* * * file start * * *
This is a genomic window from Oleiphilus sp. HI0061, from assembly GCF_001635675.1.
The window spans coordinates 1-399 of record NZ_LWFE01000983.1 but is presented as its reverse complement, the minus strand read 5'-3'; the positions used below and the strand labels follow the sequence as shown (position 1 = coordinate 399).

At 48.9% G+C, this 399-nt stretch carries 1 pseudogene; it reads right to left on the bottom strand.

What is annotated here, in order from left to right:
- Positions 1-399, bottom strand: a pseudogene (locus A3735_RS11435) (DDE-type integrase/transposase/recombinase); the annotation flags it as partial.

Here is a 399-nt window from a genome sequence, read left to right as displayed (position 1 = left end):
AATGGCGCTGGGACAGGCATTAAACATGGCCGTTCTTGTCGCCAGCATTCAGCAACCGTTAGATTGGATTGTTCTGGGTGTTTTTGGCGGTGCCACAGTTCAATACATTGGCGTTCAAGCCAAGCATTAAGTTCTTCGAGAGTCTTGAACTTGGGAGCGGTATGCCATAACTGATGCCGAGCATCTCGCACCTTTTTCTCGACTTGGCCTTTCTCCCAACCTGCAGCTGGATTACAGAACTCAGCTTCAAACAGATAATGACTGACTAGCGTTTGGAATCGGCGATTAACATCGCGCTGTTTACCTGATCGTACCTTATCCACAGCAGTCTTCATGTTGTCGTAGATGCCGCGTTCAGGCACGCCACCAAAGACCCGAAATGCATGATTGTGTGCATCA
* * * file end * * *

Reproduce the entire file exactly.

This is a genomic window from Oleiphilus sp. HI0061, from assembly GCF_001635675.1.
The window spans coordinates 1-399 of record NZ_LWFE01000983.1 but is presented as its reverse complement, the minus strand read 5'-3'; the positions used below and the strand labels follow the sequence as shown (position 1 = coordinate 399).

At 48.9% G+C, this 399-nt stretch carries 1 pseudogene; it reads right to left on the bottom strand.

What is annotated here, in order from left to right:
- Positions 1-399, bottom strand: a pseudogene (locus A3735_RS11435) (DDE-type integrase/transposase/recombinase); the annotation flags it as partial.

Here is a 399-nt window from a genome sequence, read left to right as displayed (position 1 = left end):
AATGGCGCTGGGACAGGCATTAAACATGGCCGTTCTTGTCGCCAGCATTCAGCAACCGTTAGATTGGATTGTTCTGGGTGTTTTTGGCGGTGCCACAGTTCAATACATTGGCGTTCAAGCCAAGCATTAAGTTCTTCGAGAGTCTTGAACTTGGGAGCGGTATGCCATAACTGATGCCGAGCATCTCGCACCTTTTTCTCGACTTGGCCTTTCTCCCAACCTGCAGCTGGATTACAGAACTCAGCTTCAAACAGATAATGACTGACTAGCGTTTGGAATCGGCGATTAACATCGCGCTGTTTACCTGATCGTACCTTATCCACAGCAGTCTTCATGTTGTCGTAGATGCCGCGTTCAGGCACGCCACCAAAGACCCGAAATGCATGATTGTGTGCATCA